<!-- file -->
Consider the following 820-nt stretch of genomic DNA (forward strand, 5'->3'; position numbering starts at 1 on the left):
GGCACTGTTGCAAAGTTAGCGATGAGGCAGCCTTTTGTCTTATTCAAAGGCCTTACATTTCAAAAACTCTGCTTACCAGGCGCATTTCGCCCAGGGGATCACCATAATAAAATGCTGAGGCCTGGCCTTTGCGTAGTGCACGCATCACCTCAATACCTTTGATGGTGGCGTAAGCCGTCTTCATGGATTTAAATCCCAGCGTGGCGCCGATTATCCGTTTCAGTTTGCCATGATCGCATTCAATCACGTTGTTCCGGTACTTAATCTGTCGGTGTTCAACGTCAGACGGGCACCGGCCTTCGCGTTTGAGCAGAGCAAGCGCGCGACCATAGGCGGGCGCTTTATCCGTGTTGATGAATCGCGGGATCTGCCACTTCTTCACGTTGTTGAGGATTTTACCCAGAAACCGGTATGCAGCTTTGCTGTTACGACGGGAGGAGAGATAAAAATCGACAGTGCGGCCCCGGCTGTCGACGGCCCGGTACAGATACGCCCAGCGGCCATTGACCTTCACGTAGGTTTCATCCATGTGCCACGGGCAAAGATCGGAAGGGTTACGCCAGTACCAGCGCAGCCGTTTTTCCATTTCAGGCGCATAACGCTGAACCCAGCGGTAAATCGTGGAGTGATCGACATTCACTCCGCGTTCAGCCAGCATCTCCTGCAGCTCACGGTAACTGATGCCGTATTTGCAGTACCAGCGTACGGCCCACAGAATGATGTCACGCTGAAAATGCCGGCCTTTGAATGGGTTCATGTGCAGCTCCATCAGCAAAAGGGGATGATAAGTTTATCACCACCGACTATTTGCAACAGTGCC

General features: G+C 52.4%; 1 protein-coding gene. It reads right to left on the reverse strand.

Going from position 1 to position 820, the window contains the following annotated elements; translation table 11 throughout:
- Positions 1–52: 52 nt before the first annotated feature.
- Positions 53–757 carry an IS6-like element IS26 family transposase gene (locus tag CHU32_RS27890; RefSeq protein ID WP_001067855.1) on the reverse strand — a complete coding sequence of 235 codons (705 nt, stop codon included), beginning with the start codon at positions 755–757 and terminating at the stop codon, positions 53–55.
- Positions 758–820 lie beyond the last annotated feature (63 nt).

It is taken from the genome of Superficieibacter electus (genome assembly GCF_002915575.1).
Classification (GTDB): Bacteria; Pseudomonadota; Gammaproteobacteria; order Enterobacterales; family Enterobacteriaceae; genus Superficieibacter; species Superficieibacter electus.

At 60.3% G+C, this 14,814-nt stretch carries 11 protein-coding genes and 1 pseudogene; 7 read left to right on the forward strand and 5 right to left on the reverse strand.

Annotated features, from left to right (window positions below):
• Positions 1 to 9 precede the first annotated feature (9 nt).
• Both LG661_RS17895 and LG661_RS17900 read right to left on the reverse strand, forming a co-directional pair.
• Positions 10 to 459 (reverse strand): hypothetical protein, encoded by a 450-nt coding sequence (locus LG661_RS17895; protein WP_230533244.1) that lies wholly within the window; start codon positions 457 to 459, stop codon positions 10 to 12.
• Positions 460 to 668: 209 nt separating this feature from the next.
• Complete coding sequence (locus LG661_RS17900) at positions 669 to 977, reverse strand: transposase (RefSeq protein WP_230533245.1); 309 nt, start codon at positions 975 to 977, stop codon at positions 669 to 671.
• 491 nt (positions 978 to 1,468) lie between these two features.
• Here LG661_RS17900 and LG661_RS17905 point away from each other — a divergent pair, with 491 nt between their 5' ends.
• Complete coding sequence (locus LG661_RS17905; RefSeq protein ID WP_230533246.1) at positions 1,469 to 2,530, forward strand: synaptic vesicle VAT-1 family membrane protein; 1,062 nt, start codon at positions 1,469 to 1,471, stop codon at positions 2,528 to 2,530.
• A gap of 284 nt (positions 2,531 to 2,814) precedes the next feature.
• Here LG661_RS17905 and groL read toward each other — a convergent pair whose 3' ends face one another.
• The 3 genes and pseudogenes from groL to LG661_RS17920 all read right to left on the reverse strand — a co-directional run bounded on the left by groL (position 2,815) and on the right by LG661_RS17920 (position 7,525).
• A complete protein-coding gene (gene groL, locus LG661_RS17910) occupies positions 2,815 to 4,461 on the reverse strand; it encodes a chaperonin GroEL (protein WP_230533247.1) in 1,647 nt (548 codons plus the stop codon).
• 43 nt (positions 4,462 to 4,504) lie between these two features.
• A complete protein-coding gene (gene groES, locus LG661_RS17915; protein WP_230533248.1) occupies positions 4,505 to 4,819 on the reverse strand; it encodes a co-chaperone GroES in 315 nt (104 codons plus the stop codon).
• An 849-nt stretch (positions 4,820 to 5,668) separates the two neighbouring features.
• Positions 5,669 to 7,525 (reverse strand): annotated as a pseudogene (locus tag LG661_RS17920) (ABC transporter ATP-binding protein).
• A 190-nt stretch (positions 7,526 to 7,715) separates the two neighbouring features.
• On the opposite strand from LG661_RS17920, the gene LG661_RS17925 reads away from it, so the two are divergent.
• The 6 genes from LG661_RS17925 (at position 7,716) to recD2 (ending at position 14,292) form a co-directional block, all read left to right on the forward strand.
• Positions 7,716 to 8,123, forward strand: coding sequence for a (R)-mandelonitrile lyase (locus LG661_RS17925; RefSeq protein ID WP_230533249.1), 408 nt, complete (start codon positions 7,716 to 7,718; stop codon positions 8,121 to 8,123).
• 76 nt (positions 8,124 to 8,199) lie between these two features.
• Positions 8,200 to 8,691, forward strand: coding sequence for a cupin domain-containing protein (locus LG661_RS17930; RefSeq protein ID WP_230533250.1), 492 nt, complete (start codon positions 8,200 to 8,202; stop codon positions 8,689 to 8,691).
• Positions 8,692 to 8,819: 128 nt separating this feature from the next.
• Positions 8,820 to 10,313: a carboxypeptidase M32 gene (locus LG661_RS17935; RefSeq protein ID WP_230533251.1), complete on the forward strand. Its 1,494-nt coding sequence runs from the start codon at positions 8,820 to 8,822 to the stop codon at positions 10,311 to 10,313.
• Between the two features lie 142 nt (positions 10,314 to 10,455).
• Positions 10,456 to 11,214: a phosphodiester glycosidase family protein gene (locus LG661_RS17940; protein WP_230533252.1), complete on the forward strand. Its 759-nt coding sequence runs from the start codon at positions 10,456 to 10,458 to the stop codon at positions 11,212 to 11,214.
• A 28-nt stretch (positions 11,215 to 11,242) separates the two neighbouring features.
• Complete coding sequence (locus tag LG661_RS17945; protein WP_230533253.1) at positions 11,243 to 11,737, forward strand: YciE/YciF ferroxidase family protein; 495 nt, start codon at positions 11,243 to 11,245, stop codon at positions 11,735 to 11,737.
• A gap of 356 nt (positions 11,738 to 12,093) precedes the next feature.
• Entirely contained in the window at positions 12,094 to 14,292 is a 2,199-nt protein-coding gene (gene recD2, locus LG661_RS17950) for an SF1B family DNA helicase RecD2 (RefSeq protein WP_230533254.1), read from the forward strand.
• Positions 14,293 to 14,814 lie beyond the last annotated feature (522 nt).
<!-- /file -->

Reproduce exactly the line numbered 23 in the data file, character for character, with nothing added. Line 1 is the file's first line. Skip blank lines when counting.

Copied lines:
• A complete protein-coding gene (gene groL, locus LG661_RS17910) occupies positions 2,815 to 4,461 on the reverse strand; it encodes a chaperonin GroEL (protein WP_230533247.1) in 1,647 nt (548 codons plus the stop codon).